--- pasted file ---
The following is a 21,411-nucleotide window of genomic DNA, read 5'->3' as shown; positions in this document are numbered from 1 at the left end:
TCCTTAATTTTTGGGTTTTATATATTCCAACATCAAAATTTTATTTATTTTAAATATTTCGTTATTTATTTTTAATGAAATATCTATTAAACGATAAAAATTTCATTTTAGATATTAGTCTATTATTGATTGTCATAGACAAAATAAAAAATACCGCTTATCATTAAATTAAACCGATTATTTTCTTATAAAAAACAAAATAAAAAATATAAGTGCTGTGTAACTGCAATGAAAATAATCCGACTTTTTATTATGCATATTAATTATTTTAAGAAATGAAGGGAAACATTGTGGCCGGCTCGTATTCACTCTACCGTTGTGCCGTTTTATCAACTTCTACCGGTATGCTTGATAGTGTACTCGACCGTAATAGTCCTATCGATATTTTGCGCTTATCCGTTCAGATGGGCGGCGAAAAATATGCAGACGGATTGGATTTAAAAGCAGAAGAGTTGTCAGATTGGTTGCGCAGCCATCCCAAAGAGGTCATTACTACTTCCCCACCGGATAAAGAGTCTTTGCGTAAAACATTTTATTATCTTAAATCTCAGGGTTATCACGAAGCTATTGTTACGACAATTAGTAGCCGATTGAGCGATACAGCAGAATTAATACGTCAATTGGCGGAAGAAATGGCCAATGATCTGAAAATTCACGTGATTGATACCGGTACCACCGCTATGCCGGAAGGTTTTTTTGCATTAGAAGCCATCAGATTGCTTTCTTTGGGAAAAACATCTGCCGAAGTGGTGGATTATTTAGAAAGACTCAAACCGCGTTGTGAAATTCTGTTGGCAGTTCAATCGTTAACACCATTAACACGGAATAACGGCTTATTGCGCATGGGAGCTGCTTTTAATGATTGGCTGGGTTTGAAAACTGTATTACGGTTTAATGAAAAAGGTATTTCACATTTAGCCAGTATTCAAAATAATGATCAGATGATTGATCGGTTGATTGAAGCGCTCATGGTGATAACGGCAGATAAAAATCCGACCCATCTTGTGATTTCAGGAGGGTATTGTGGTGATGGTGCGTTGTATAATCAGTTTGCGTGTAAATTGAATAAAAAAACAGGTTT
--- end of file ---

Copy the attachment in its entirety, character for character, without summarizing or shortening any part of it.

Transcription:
The following is a 21,411-nucleotide window of genomic DNA, read 5'->3' as shown; positions in this document are numbered from 1 at the left end:
TCCTTAATTTTTGGGTTTTATATATTCCAACATCAAAATTTTATTTATTTTAAATATTTCGTTATTTATTTTTAATGAAATATCTATTAAACGATAAAAATTTCATTTTAGATATTAGTCTATTATTGATTGTCATAGACAAAATAAAAAATACCGCTTATCATTAAATTAAACCGATTATTTTCTTATAAAAAACAAAATAAAAAATATAAGTGCTGTGTAACTGCAATGAAAATAATCCGACTTTTTATTATGCATATTAATTATTTTAAGAAATGAAGGGAAACATTGTGGCCGGCTCGTATTCACTCTACCGTTGTGCCGTTTTATCAACTTCTACCGGTATGCTTGATAGTGTACTCGACCGTAATAGTCCTATCGATATTTTGCGCTTATCCGTTCAGATGGGCGGCGAAAAATATGCAGACGGATTGGATTTAAAAGCAGAAGAGTTGTCAGATTGGTTGCGCAGCCATCCCAAAGAGGTCATTACTACTTCCCCACCGGATAAAGAGTCTTTGCGTAAAACATTTTATTATCTTAAATCTCAGGGTTATCACGAAGCTATTGTTACGACAATTAGTAGCCGATTGAGCGATACAGCAGAATTAATACGTCAATTGGCGGAAGAAATGGCCAATGATCTGAAAATTCACGTGATTGATACCGGTACCACCGCTATGCCGGAAGGTTTTTTTGCATTAGAAGCCATCAGATTGCTTTCTTTGGGAAAAACATCTGCCGAAGTGGTGGATTATTTAGAAAGACTCAAACCGCGTTGTGAAATTCTGTTGGCAGTTCAATCGTTAACACCATTAACACGGAATAACGGCTTATTGCGCATGGGAGCTGCTTTTAATGATTGGCTGGGTTTGAAAACTGTATTACGGTTTAATGAAAAAGGTATTTCACATTTAGCCAGTATTCAAAATAATGATCAGATGATTGATCGGTTGATTGAAGCGCTCATGGTGATAACGGCAGATAAAAATCCGACCCATCTTGTGATTTCAGGAGGGTATTGTGGTGATGGTGCGTTGTATAATCAGTTTGCGTGTAAATTGAATAAAAAAACAGGTTT